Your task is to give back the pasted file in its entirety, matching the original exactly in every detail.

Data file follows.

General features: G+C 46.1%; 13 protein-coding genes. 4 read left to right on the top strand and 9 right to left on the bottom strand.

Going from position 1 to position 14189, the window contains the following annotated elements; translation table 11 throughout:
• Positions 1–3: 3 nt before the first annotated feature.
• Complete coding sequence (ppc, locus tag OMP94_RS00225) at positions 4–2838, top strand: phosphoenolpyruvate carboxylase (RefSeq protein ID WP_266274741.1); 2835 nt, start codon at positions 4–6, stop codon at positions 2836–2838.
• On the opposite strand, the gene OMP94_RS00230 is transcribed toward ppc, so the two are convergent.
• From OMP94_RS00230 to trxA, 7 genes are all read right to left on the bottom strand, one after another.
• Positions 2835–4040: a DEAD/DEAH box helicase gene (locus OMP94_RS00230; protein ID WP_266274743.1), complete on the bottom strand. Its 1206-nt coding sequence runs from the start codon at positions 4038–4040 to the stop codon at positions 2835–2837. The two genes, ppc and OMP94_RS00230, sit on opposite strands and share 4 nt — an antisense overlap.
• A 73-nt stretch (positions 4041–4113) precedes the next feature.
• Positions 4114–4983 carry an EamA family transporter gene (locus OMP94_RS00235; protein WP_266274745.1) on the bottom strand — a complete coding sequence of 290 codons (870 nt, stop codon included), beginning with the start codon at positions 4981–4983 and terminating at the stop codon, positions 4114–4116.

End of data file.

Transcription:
General features: G+C 46.1%; 13 protein-coding genes. 4 read left to right on the top strand and 9 right to left on the bottom strand.

Going from position 1 to position 14189, the window contains the following annotated elements; translation table 11 throughout:
• Positions 1–3: 3 nt before the first annotated feature.
• Complete coding sequence (ppc, locus tag OMP94_RS00225) at positions 4–2838, top strand: phosphoenolpyruvate carboxylase (RefSeq protein ID WP_266274741.1); 2835 nt, start codon at positions 4–6, stop codon at positions 2836–2838.
• On the opposite strand, the gene OMP94_RS00230 is transcribed toward ppc, so the two are convergent.
• From OMP94_RS00230 to trxA, 7 genes are all read right to left on the bottom strand, one after another.
• Positions 2835–4040: a DEAD/DEAH box helicase gene (locus OMP94_RS00230; protein ID WP_266274743.1), complete on the bottom strand. Its 1206-nt coding sequence runs from the start codon at positions 4038–4040 to the stop codon at positions 2835–2837. The two genes, ppc and OMP94_RS00230, sit on opposite strands and share 4 nt — an antisense overlap.
• A 73-nt stretch (positions 4041–4113) precedes the next feature.
• Positions 4114–4983 carry an EamA family transporter gene (locus OMP94_RS00235; protein WP_266274745.1) on the bottom strand — a complete coding sequence of 290 codons (870 nt, stop codon included), beginning with the start codon at positions 4981–4983 and terminating at the stop codon, positions 4114–4116.